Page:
HACIENDA HEIGHTS — Details continued to emerge Friday regarding a hydrogen-hauling big rig that erupted into flames on the 60 Freeway in Hacienda Heights, however the total destruction of the truck made it impossible to determine the exact cause of the fire, officials said.
The blaze in eastbound traffic lanes near Hacienda Boulevard drew a massive emergency response and forced the closure of both directions of the 60 Freeway for more than six hours, California Highway Patrol and Los Angeles County Fire Department officials said.
The driver of the truck, a 39-year-old San Bernardino woman, escaped from her burning big rig unscathed, CHP Officer Joe Zizi said.
Officials intended to impound the charred truck, which displayed logos of the company Praxair, and thoroughly examine it to determine exactly what caused the fire, officials said. The truck was based out of Ontario.
“Unfortunately, the entire cab of the truck was burned to the ground,” he said. But officials suspected the fire was related to an engine problem.
With not enough truck left to examine, “We have to take the driver’s word for it that there was a pop in the engine,” Zizi said. Fire officials confirmed that the fire originated in the front section of the cab.
“(The driver) was able to get out before it got fully engulfed,” Zizi said. “The tried to get the fire extinguisher, but couldn’t get to it because of the flames.”
But the driver was able to quickly inform authorities that the truck contained 4,000 pounds of highly flammable compressed hydrogen gas, he said.
“The heat of the engine fire impinged on the trailer, and caused the pressure release piping to leak,” Zizi said. A pressure valve melted, and two pipes began leaking hydrogen gas, which ignited.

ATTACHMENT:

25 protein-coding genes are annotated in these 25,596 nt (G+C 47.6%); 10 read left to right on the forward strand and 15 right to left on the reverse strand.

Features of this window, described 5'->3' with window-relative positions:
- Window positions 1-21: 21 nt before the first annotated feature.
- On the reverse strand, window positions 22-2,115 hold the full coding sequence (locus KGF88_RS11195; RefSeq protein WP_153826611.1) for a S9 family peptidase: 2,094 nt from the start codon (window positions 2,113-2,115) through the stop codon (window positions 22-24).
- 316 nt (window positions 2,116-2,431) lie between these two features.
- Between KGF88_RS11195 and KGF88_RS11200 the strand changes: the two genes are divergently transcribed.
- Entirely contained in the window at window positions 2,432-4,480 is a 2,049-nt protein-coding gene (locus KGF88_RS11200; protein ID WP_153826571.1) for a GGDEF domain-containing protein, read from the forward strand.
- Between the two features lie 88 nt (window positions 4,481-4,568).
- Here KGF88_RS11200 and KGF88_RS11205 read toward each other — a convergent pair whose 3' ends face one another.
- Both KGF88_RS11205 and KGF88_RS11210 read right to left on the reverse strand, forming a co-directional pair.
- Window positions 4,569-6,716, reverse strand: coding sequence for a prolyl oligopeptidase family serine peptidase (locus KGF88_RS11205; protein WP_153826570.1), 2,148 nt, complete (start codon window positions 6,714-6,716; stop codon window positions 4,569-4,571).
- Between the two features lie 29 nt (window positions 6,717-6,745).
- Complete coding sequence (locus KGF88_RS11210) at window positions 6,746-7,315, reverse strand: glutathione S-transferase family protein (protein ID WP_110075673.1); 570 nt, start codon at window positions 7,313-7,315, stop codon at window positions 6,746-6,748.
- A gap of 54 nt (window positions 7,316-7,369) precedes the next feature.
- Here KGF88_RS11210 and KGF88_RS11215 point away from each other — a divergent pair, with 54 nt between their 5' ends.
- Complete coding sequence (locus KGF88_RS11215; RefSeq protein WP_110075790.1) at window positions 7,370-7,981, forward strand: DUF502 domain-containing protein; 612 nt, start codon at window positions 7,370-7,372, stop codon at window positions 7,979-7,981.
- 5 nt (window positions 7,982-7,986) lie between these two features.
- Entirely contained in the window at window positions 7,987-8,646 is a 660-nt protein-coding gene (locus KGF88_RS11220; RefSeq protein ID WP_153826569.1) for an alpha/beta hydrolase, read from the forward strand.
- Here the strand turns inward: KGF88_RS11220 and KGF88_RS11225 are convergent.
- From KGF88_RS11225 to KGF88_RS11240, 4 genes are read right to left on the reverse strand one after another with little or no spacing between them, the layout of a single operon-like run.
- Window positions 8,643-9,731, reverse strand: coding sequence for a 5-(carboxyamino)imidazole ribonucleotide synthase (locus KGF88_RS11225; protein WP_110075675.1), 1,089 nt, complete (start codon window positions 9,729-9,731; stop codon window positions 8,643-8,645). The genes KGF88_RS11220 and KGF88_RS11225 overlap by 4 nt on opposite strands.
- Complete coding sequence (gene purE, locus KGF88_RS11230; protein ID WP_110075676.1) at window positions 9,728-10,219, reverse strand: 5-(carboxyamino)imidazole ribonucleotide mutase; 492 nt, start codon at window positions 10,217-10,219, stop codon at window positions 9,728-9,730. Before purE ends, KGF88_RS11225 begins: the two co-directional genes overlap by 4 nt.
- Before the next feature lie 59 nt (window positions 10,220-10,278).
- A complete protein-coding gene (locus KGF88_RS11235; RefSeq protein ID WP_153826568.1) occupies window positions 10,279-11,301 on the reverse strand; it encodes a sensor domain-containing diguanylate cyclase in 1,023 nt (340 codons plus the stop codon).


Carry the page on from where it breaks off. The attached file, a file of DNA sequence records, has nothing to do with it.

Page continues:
“There was 3 to 4 feet of flames coming from the hydrogen tanks,” Zizi said. “Fortunately, it wasn’t compromised completely.”
Fire Capt. Scott Miller said firefighters took a “defensive” stance as they poured water on the burning tractor-trailer for several hours. Even after the flames were extinguished, firefighters continued hosing down the tanks to make sure they had cooled entirely.
Officials allowed all of the remaining hydrogen to vent from the tanks before moving the big rig.
And although the big rig fire snarled traffic throughout the area and tied up emergency personnel for hours, “In a worst-case scenario, it could have been very terrible,” Zizi said. “Everybody did a great job.”
New York-based Praxair has a “satisfactory” rating with the Federal Motor Carrier Safety Administration. The company consists of 749 drivers, and has better-than-average safety statistics in all categories.
PHOTO courtesy of the L.A. County Fire Department